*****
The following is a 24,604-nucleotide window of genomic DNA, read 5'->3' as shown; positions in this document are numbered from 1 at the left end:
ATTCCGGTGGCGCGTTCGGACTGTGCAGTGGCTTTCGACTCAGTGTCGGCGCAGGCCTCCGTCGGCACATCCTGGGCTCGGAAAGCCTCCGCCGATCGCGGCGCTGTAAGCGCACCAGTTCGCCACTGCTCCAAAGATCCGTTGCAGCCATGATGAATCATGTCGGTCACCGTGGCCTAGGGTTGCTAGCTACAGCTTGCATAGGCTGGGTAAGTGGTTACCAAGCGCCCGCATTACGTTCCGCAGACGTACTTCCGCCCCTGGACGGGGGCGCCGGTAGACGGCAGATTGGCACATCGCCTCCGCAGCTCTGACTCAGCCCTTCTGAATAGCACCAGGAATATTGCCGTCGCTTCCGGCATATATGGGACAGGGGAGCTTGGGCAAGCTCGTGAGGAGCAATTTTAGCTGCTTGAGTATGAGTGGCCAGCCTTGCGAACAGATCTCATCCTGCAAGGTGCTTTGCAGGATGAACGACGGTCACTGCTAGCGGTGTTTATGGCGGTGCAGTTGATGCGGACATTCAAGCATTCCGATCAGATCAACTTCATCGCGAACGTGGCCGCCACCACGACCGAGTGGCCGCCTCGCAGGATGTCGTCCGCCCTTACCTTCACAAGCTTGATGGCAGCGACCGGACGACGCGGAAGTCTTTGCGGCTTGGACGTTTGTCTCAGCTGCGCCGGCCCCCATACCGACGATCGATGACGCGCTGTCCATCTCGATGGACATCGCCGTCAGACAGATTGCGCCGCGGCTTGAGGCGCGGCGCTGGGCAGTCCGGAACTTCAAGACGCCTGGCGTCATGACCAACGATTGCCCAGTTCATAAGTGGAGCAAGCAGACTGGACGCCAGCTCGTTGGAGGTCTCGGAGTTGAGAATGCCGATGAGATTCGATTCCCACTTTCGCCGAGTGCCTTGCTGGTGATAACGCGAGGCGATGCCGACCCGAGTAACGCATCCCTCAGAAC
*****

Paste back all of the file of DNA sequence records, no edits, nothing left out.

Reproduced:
The following is a 24,604-nucleotide window of genomic DNA, read 5'->3' as shown; positions in this document are numbered from 1 at the left end:
ATTCCGGTGGCGCGTTCGGACTGTGCAGTGGCTTTCGACTCAGTGTCGGCGCAGGCCTCCGTCGGCACATCCTGGGCTCGGAAAGCCTCCGCCGATCGCGGCGCTGTAAGCGCACCAGTTCGCCACTGCTCCAAAGATCCGTTGCAGCCATGATGAATCATGTCGGTCACCGTGGCCTAGGGTTGCTAGCTACAGCTTGCATAGGCTGGGTAAGTGGTTACCAAGCGCCCGCATTACGTTCCGCAGACGTACTTCCGCCCCTGGACGGGGGCGCCGGTAGACGGCAGATTGGCACATCGCCTCCGCAGCTCTGACTCAGCCCTTCTGAATAGCACCAGGAATATTGCCGTCGCTTCCGGCATATATGGGACAGGGGAGCTTGGGCAAGCTCGTGAGGAGCAATTTTAGCTGCTTGAGTATGAGTGGCCAGCCTTGCGAACAGATCTCATCCTGCAAGGTGCTTTGCAGGATGAACGACGGTCACTGCTAGCGGTGTTTATGGCGGTGCAGTTGATGCGGACATTCAAGCATTCCGATCAGATCAACTTCATCGCGAACGTGGCCGCCACCACGACCGAGTGGCCGCCTCGCAGGATGTCGTCCGCCCTTACCTTCACAAGCTTGATGGCAGCGACCGGACGACGCGGAAGTCTTTGCGGCTTGGACGTTTGTCTCAGCTGCGCCGGCCCCCATACCGACGATCGATGACGCGCTGTCCATCTCGATGGACATCGCCGTCAGACAGATTGCGCCGCGGCTTGAGGCGCGGCGCTGGGCAGTCCGGAACTTCAAGACGCCTGGCGTCATGACCAACGATTGCCCAGTTCATAAGTGGAGCAAGCAGACTGGACGCCAGCTCGTTGGAGGTCTCGGAGTTGAGAATGCCGATGAGATTCGATTCCCACTTTCGCCGAGTGCCTTGCTGGTGATAACGCGAGGCGATGCCGACCCGAGTAACGCATCCCTCAGAAC